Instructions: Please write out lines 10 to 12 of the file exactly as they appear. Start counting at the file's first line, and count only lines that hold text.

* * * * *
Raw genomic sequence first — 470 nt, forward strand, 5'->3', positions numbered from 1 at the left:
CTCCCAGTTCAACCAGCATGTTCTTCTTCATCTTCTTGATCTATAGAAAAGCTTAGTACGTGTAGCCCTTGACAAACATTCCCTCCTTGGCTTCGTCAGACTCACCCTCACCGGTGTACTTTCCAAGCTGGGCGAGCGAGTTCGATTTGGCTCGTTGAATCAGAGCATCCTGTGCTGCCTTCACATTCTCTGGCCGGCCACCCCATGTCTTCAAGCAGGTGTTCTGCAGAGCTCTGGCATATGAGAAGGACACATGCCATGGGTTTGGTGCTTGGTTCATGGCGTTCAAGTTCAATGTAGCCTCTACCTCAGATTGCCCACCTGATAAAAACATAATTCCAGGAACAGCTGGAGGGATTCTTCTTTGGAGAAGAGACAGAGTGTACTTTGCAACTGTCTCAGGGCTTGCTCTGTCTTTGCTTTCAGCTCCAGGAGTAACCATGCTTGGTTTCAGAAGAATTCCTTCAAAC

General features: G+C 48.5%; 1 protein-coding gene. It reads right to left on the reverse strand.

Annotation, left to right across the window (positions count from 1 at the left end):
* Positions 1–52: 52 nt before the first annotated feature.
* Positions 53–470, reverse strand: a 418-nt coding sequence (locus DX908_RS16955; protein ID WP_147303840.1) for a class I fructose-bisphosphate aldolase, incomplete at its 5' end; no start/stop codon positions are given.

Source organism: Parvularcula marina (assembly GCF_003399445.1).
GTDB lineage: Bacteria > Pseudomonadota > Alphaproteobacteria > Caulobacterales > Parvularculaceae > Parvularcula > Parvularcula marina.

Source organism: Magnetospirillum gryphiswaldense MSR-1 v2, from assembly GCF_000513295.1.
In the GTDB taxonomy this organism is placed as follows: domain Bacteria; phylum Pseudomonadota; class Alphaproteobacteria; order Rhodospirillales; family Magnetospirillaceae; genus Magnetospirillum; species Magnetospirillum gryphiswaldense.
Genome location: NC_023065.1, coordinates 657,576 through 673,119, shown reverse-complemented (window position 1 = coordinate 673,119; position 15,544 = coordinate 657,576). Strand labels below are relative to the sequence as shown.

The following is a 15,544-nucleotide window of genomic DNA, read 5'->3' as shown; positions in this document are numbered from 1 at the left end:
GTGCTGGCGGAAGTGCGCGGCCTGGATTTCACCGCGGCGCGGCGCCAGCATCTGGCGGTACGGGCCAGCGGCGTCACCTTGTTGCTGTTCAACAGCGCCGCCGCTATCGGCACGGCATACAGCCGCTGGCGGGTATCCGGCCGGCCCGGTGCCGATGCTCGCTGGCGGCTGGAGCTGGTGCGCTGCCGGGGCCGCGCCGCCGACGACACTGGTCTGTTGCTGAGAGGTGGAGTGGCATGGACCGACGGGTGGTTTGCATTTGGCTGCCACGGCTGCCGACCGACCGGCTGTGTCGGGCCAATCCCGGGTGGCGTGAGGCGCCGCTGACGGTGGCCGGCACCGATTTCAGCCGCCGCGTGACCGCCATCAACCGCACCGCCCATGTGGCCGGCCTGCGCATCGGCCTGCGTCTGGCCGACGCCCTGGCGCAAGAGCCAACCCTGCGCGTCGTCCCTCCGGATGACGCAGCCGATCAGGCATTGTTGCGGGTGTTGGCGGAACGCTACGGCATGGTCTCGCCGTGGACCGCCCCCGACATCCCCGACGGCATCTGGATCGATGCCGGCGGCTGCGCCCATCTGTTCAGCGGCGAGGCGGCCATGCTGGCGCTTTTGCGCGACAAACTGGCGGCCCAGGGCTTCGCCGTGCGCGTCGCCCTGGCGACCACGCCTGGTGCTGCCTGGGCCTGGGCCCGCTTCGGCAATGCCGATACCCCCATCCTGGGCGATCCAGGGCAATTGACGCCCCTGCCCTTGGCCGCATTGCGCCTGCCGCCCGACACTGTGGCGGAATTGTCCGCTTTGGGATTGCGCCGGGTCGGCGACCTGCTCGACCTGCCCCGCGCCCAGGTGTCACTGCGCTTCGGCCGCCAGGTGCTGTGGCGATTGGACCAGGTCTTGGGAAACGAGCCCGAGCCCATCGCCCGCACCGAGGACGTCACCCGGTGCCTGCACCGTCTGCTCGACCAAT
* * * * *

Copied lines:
In the GTDB taxonomy this organism is placed as follows: domain Bacteria; phylum Pseudomonadota; class Alphaproteobacteria; order Rhodospirillales; family Magnetospirillaceae; genus Magnetospirillum; species Magnetospirillum gryphiswaldense.
Genome location: NC_023065.1, coordinates 657,576 through 673,119, shown reverse-complemented (window position 1 = coordinate 673,119; position 15,544 = coordinate 657,576). Strand labels below are relative to the sequence as shown.

The following is a 15,544-nucleotide window of genomic DNA, read 5'->3' as shown; positions in this document are numbered from 1 at the left end: